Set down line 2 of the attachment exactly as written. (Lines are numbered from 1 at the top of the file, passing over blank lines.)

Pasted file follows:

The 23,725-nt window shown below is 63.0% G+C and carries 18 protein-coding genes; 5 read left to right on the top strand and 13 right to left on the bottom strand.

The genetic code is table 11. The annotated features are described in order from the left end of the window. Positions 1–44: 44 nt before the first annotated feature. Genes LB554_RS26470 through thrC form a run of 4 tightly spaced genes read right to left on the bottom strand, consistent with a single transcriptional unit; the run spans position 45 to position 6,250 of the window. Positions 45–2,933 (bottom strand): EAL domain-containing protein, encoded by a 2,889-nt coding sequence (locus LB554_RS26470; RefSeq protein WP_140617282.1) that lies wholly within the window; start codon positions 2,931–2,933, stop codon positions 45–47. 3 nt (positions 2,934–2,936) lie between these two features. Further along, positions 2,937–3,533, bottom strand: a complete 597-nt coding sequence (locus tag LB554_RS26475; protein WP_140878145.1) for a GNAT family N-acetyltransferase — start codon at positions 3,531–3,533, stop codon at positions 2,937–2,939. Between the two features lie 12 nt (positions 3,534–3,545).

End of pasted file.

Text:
The genetic code is table 11. The annotated features are described in order from the left end of the window. Positions 1–44: 44 nt before the first annotated feature. Genes LB554_RS26470 through thrC form a run of 4 tightly spaced genes read right to left on the bottom strand, consistent with a single transcriptional unit; the run spans position 45 to position 6,250 of the window. Positions 45–2,933 (bottom strand): EAL domain-containing protein, encoded by a 2,889-nt coding sequence (locus LB554_RS26470; RefSeq protein WP_140617282.1) that lies wholly within the window; start codon positions 2,931–2,933, stop codon positions 45–47. 3 nt (positions 2,934–2,936) lie between these two features. Further along, positions 2,937–3,533, bottom strand: a complete 597-nt coding sequence (locus tag LB554_RS26475; protein WP_140878145.1) for a GNAT family N-acetyltransferase — start codon at positions 3,531–3,533, stop codon at positions 2,937–2,939. Between the two features lie 12 nt (positions 3,534–3,545).